North Korea says more mis­siles to come as UN con­demns launch

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SEOUL — North Korea leader Kim Jong-Un has promised more mis­sile flights over Ja­pan, in­sist­ing his nu­clear-armed na­tion’s provoca­tive launch was a mere “cur­tain-raiser,” in the face of UN con­dem­na­tion and US warn­ings of se­vere reper­cus­sions.

The Hwa­song-12 in­ter­me­di­ate-range mis­sile that Py­ongyang un­leashed on Tues­day rep­re­sented a ma­jor es­ca­la­tion of ten­sions over its weapons pro­grams.

In re­cent weeks it has threat­ened to send a salvo of mis­siles to­wards the US ter­ri­tory of Guam, while Pres­i­dent Don­ald J. Trump has warned of rain­ing “fire and fury” on the North.

After the lat­est launch Mr. Trump said that “all op­tions” were on the ta­ble, re­viv­ing his im­plied threat of pre­emp­tive US mil­i­tary ac­tion just days after con­grat­u­lat­ing him­self that Mr. Kim ap­peared to be “start­ing to re­spect us.”

The UN Se­cu­rity Coun­cil — which has al­ready im­posed seven sets of sanc­tions on Py­ongyang — said in a unan­i­mous state­ment the North’s “out­ra­geous” ac­tions “are not just a threat to the re­gion, but to all UN mem­ber states.”

Both the North’s key ally China and Rus­sia, which also has ties to it, backed the US-drafted dec­la­ra­tion, but it will not im­me­di­ately lead to new or tight­ened sanc­tions.

The Rodong Sin­mun news­pa­per, mouth­piece of the North’s rul­ing party, on Wed­nes­day car­ried more than 20 pic­tures of the launch near Py­ongyang. One showed Mr. Kim smil­ing broadly at a desk with a map of the North­west Pa­cific, sur­rounded by aides.

An­other showed him gaz­ing up­wards as the mis­sile rose into the air.

South Korea’s mil­i­tary said Tues­day that it had trav­eled around 2,700 kilo­me­ters (1,700 miles) and reached a max­i­mum al­ti­tude of 550 kilo­me­ters.

The of­fi­cial Korean Cen­tral News Agency (KCNA) cited Mr. Kim as say­ing that “more bal­lis­tic rocket launch­ing drills with the Pa­cific as a tar­get in the fu­ture” were nec­es­sary.

Tues­day’s launch was a “mean­ing­ful pre­lude to con­tain­ing Guam, ad­vanced base of in­va­sion,” he said, and a “cur­tain- raiser” for the North’s “res­o­lute coun­ter­mea­sures” against on­go­ing US- South Korean mil­i­tary ex­er­cises which the North re­gards as a re­hearsal for in­va­sion.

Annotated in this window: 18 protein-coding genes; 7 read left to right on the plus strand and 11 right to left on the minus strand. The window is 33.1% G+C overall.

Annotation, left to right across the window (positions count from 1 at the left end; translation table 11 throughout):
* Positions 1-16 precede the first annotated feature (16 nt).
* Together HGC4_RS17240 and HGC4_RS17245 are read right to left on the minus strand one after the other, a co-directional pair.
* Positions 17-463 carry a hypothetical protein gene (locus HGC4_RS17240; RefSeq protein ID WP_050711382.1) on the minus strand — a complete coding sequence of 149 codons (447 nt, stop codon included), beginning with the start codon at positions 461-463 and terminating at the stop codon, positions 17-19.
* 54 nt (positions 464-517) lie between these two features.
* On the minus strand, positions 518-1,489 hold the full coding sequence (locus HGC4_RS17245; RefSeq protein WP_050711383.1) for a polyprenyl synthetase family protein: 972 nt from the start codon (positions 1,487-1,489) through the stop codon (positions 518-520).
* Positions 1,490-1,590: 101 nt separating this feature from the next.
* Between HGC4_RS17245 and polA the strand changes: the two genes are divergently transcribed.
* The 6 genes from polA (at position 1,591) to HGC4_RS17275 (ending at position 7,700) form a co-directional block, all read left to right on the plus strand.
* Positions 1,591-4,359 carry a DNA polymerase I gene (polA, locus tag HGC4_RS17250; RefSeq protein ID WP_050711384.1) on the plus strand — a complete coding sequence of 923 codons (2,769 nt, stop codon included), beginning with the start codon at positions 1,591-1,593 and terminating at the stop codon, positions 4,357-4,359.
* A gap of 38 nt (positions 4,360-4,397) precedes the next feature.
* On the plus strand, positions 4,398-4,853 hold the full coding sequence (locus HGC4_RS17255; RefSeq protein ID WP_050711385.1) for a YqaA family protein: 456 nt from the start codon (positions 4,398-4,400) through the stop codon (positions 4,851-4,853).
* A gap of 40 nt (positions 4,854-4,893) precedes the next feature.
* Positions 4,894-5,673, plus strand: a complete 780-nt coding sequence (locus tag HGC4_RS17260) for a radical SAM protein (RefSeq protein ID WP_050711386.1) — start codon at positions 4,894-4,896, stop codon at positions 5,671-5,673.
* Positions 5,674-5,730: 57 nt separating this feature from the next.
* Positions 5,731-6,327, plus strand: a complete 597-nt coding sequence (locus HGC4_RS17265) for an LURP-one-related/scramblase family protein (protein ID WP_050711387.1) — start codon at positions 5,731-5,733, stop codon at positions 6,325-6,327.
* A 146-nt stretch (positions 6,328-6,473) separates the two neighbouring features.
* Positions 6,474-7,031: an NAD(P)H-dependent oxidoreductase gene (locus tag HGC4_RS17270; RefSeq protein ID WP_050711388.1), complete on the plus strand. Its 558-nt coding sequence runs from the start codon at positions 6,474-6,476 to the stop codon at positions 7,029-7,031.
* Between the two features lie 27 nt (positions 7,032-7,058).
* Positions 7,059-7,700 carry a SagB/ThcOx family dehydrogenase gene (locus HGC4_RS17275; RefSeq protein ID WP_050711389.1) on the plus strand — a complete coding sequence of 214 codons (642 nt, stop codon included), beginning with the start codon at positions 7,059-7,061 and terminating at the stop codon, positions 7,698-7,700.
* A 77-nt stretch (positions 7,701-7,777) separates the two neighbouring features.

Wed­nes­day’s state­ment was the first time the North has ac­knowl­edged sending a mis­sile over Ja­pan’s main is­lands. Two of its rock­ets pre­vi­ously did so, in 1998 and 2009, but on both oc­ca­sions it claimed they were space launch ve­hi­cles.

In­de­pen­dent an­a­lysts posted im­ages online sug­gest­ing that Mr. Kim’s map showed an in­tended flight path of 3,200 kilo­me­ters, im­ply­ing that the mis­sile may have fallen 500 kilo­me­ters short. A South Korean de­fense of­fi­cial told AFP they were still an­a­lyz­ing the North’s im­ages.


Tues­day’s mis­sile over­flight trig­gered con­ster­na­tion in world cap­i­tals and on the ground, with sirens blar­ing out and text mes­sage alerts in Ja­pan warn­ing peo­ple to take cover.

“Threat­en­ing and desta­bi­liz­ing ac­tions only in­crease the North Korean regime’s iso­la­tion in the re­gion and among all na­tions of the world,” Mr. Trump said in a state­ment. “All op­tions are on the ta­ble.”

At the Se­cu­rity Coun­cil emer­gency meet­ing US am­bas­sador Nikki Ha­ley warned that “enough is enough” and that tough ac­tion had to be taken.

“It’s un­ac­cept­able,” Ms. Ha­ley said. “They have vi­o­lated ev­ery sin­gle UN Se­cu­rity Coun­cil res­o­lu­tion that we’ve had, and so I think some­thing se­ri­ous has to hap­pen.”

But de­spite Wash­ing­ton’s rhetoric, US of­fi­cials pri­vately echo the warn­ing by Mr. Trump’s now for­mer chief strate­gist Steve Ban­non — that a pre­emp­tive strike against the North is im­pos­si­ble given its ca­pac­ity to in­flict mas­sive re­tal­i­a­tion on the South.

Chi­nese For­eign Min­is­ter Wang Yi told a brief­ing Wed­nes­day that Bei­jing would make a “nec­es­sary re­sponse” to the launch, but said con­sen­sus would be needed on any fresh set of sanc­tions. Py­ongyang last month car­ried out its first two suc­cess­ful tests of an in­ter­con­ti­nen­tal bal­lis­tic mis­sile, ap­par­ently bring­ing much of the US main­land into range, but the Pen­tagon said Tues­day’s launch was judged not to have rep­re­sented a threat.

Any mis­sile fired by the North at Guam would have to pass over Ja­pan, and an­a­lysts told AFP that Py­ongyang ap­peared to have cho­sen Tues­day’s tra­jec­tory as a “half-way house” op­tion to send a mes­sage with­out cross­ing a red line.

Nev­er­the­less Ja­pan’s Prime Min­is­ter Shinzo Abe was nev­er­the­less vis­i­bly un­set­tled, dub­bing the launch an “un­prece­dented, se­ri­ous and grave threat.”

KCNA said the launch was timed to mark the 107th an­niver­sary of the “dis­grace­ful” Ja­pan-Korea treaty of 1910, un­der which Tokyo col­o­nized the Korean penin­sula.

It ush­ered in a pe­riod of op­pres­sive rule that only ended with Ja­pan’s de­feat in the Sec­ond World War and is re­sented by Ko­re­ans on both sides of the di­vided penin­sula, com­pli­cat­ing the re­la­tion­ship be­tween Tokyo and Seoul — both of them US al­lies.

THIS PIC­TURE from North Korea’s of­fi­cial Korean Cen­tral News Agency (KCNA) taken on Aug. 29 and released on Aug. 30 shows North Korean leader Kim Jong-Un (C) watch­ing the launch of Hwa­song-12 at an undis­closed lo­ca­tion near Pyongyang.

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